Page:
The causes of esophageal rupture are various and are classified into three types: iatrogenic, traumatic and spontaneous. Twenty to 40% of all cases are spontaneous [2]. Spontaneous esophageal perforation is extremely dangerous and occasionally fatal condition because it may rapidly progress to severe mediastinitis, sepsis and multiple organ failure.

The time from esophageal perforation until effective therapy is started is of paramount importance and is the key to a successful outcome in all cases we analyzed [5, 6, 8].

The patient, in a small percentage of cases, may present with Mackler's classic triad (vomiting, chest pain and subcutaneous emphysema) or, mostly, with atypical symptoms [5]. In particular, our case had vomiting and chest pain but not subcutaneous emphysema.

There are some imaging techniques that can support diagnosis, such as: Chest X-rays (which can show a pneumomediastinum and a pleural effusion often localized to the left), EGDS, esophagogram with Gastrografin and CT with contrast agent [4]. In our case, the initial study of the patient with chest X-ray and abdominal ultrasonography did not show any sign suggesting esophageal perforation. The chest CT performed a few days after showed such a very severe lung picture (massive hydropneumothorax with counter-lateral deviation of the mediastinum) which suggested therapeutic priority and highlighted a diagnostic latency that led to the important worsening of patient's general conditions. What proved to be crucial in the diagnosis of the correct clinical picture of the patient was a chest-abdomen CT with contrast agent by oral administration, which was able to highlight the fistula opening between the oesophagus and the left pleural cavity.

After the esophageal perforation was diagnosed, the most critical decision was to choose the most appropriate therapeutic solution. As of today, choosing a surgical approach is considered as the gold standard, since it provides direct closing of the esophageal opening and draining of the affected cavities [9]. Two commonly used sugical strategies for treatment of transmural intrathoracic esophageal perforations are primary repair and an esophageal diversion. Both these strategies include major surgery with thoracotomy, which may be hazardous to perform in elderly patients and patients with concomitant diseases. In patients where the surgical option involves some risk, as in severely ill patient, septic or with important concomitant diseases, a conservative treatment that is introducing stents that can restore the esophageal continuity - offers interesting results [5, 8, 10]. In our case, the bad clinical conditions and the presence of an important vasculopathy, suggested to try a conservative approach through endoscopic introduction of a metal self-expandable stent.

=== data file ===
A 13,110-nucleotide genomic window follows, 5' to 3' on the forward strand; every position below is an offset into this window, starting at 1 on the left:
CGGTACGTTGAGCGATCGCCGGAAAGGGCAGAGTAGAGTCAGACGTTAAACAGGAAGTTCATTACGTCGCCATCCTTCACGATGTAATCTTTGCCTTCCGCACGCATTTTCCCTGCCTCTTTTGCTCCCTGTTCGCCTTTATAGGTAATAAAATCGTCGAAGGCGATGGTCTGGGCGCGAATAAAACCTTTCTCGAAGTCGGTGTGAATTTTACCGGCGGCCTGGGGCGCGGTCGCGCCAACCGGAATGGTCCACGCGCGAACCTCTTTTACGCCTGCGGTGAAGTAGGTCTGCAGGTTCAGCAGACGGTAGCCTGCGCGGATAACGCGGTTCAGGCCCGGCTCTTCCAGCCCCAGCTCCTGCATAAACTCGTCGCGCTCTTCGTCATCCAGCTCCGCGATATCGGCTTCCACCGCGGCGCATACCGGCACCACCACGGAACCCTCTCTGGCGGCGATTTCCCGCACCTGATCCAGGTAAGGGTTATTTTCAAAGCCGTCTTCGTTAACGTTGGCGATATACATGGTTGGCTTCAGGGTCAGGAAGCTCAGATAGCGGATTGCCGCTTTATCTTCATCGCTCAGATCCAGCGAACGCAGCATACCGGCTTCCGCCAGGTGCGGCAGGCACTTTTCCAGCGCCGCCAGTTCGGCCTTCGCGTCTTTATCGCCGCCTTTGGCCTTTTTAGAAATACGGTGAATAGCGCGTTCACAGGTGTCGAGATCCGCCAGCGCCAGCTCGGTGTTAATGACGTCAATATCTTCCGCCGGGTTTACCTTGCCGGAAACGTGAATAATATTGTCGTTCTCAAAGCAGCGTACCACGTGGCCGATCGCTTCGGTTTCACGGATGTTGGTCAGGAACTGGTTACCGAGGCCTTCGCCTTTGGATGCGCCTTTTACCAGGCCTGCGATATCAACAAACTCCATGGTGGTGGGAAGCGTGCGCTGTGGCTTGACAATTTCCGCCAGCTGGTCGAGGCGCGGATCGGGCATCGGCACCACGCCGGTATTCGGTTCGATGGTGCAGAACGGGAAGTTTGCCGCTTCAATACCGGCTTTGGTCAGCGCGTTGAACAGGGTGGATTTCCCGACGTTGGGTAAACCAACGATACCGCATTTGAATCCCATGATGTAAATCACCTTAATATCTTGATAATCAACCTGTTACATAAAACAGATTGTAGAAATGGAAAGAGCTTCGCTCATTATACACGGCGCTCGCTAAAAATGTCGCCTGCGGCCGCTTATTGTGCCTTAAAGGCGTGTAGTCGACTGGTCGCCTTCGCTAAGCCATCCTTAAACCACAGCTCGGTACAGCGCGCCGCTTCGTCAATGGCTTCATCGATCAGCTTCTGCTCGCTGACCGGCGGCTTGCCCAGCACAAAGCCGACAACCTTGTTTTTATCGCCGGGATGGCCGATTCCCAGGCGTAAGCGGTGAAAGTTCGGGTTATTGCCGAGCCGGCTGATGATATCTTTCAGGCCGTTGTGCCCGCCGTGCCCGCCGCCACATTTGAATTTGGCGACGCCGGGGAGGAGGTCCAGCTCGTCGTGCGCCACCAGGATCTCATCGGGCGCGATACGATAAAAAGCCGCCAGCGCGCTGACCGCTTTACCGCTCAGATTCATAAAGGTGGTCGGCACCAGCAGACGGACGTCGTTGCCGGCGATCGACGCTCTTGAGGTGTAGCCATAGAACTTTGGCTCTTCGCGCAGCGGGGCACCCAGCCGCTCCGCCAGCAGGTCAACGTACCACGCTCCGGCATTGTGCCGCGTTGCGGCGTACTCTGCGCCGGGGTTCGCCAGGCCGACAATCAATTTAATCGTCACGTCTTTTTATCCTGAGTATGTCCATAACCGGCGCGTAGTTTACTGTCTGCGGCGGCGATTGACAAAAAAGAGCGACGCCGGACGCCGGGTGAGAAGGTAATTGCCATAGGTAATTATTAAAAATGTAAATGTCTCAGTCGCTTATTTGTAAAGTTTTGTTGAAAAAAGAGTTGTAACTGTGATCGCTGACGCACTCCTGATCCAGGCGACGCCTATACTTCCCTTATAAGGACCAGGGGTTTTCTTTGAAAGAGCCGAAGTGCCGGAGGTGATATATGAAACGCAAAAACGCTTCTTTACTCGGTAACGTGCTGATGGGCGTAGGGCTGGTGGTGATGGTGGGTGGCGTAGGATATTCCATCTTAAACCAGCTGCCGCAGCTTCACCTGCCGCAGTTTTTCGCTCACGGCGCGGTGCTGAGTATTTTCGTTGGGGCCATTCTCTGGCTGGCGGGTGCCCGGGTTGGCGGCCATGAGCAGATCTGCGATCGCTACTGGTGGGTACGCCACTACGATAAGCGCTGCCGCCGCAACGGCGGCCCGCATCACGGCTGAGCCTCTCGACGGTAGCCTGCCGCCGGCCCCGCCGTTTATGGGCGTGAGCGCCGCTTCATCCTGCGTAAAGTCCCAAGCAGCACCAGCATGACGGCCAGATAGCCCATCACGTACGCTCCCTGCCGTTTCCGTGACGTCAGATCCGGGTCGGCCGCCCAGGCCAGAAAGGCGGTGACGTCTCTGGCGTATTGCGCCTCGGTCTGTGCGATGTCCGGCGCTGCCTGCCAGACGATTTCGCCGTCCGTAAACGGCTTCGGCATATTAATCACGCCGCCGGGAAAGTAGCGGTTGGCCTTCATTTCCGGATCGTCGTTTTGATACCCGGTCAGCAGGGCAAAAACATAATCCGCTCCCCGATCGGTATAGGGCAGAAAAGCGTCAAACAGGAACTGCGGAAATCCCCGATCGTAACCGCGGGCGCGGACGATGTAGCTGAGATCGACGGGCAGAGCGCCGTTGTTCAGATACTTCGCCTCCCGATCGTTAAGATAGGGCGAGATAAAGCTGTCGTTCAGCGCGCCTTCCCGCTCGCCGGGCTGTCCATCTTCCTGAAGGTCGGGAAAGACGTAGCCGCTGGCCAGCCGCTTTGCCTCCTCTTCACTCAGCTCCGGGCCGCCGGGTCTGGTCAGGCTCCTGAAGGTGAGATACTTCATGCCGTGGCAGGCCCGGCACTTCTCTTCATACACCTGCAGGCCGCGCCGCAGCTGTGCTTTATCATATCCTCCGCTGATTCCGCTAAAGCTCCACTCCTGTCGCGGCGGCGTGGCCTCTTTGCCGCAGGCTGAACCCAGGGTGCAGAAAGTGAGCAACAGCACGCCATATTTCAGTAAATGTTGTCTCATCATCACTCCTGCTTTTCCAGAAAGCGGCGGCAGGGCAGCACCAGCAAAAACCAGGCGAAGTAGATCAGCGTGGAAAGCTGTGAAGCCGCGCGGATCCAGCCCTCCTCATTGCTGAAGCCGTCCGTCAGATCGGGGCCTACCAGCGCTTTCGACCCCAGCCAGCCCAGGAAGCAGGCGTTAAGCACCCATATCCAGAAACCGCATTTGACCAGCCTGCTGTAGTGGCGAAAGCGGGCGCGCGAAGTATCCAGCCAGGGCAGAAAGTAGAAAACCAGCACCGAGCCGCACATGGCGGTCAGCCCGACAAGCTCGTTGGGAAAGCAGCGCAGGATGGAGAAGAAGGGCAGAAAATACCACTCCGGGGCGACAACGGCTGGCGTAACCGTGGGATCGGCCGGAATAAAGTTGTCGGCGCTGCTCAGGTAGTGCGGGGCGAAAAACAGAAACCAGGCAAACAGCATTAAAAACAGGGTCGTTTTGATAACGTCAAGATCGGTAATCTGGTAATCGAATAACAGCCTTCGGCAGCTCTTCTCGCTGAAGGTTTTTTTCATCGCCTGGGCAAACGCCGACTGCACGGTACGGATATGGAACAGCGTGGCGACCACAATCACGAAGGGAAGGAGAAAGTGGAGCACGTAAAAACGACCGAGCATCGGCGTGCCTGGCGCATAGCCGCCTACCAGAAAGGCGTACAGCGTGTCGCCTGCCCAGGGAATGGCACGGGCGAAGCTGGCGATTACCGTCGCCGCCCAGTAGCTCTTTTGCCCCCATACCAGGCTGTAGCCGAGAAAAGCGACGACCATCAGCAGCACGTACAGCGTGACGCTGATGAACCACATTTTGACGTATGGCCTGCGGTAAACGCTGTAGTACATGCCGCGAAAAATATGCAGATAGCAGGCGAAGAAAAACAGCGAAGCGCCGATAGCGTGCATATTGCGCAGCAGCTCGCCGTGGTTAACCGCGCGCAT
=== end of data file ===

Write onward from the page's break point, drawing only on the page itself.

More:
Conclusions

In conclusion, our case suggests always to consider a possible esophageal rupture in those patients with chest or gastric pain, even after one single vomiting episode, in order to provide a correct diagnosis allowing a targeted treatment. A conservative treatment of an esophageal perforation can guarantee excellent results, in particular in severely ill patients where surgery would be associated with a high mortality rate.

Consent

Written informed consent was obtained from the patient for publication of this case report and any accompanying images. A copy of the written consent is available for review by the Editor-in-Chief of this journal.

Author contribution

GN designed the study, drafted and revised the manuscript. VG, FP carried out the data and picture acquisition and participated in the writing process. PA, FD, PM performed bibliographic research and participated in manuscript revision process. GR participated in the editing process. All authors read and approved the final manuscript.

List of abbreviations

CT: 

Computerized tomography

EGDS: 

esophagogastroduodenoscopy

PCR: 

Polymerase chain reaction.

Declarations

Authors’ Affiliations

(1)
Department of Surgery, Sapienza University of Rome, 2nd School of Medicine, St. Andrea Hospital

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Copyright

© licensee BioMed Central Ltd. 2009

This article is published under license to BioMed Central Ltd. This is an Open Access article distributed under the terms of the Creative Commons Attribution License (http://creativecommons.org/licenses/by/3.0), which permits unrestricted use, distribution, and reproduction in any medium, provided the original work is properly cited.